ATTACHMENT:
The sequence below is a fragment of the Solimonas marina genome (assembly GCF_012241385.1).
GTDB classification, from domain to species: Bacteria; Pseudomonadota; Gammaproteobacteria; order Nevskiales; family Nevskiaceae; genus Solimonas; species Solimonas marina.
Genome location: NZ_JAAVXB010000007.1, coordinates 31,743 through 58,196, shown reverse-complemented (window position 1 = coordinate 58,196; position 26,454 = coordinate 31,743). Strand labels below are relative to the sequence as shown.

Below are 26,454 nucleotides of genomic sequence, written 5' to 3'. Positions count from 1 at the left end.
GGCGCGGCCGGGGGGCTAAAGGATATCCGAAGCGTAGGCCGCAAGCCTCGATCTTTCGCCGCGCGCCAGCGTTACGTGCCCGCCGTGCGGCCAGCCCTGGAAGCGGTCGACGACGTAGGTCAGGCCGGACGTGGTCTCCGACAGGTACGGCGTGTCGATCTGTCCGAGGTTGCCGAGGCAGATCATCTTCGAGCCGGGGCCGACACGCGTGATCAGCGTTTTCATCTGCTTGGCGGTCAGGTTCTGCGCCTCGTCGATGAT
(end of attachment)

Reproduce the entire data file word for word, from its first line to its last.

The sequence below is a fragment of the Solimonas marina genome (assembly GCF_012241385.1).
GTDB classification, from domain to species: Bacteria; Pseudomonadota; Gammaproteobacteria; order Nevskiales; family Nevskiaceae; genus Solimonas; species Solimonas marina.
Genome location: NZ_JAAVXB010000007.1, coordinates 31,743 through 58,196, shown reverse-complemented (window position 1 = coordinate 58,196; position 26,454 = coordinate 31,743). Strand labels below are relative to the sequence as shown.

Below are 26,454 nucleotides of genomic sequence, written 5' to 3'. Positions count from 1 at the left end.
GGCGCGGCCGGGGGGCTAAAGGATATCCGAAGCGTAGGCCGCAAGCCTCGATCTTTCGCCGCGCGCCAGCGTTACGTGCCCGCCGTGCGGCCAGCCCTGGAAGCGGTCGACGACGTAGGTCAGGCCGGACGTGGTCTCCGACAGGTACGGCGTGTCGATCTGTCCGAGGTTGCCGAGGCAGATCATCTTCGAGCCGGGGCCGACACGCGTGATCAGCGTTTTCATCTGCTTGGCGGTCAGGTTCTGCGCCTCGTCGATGAT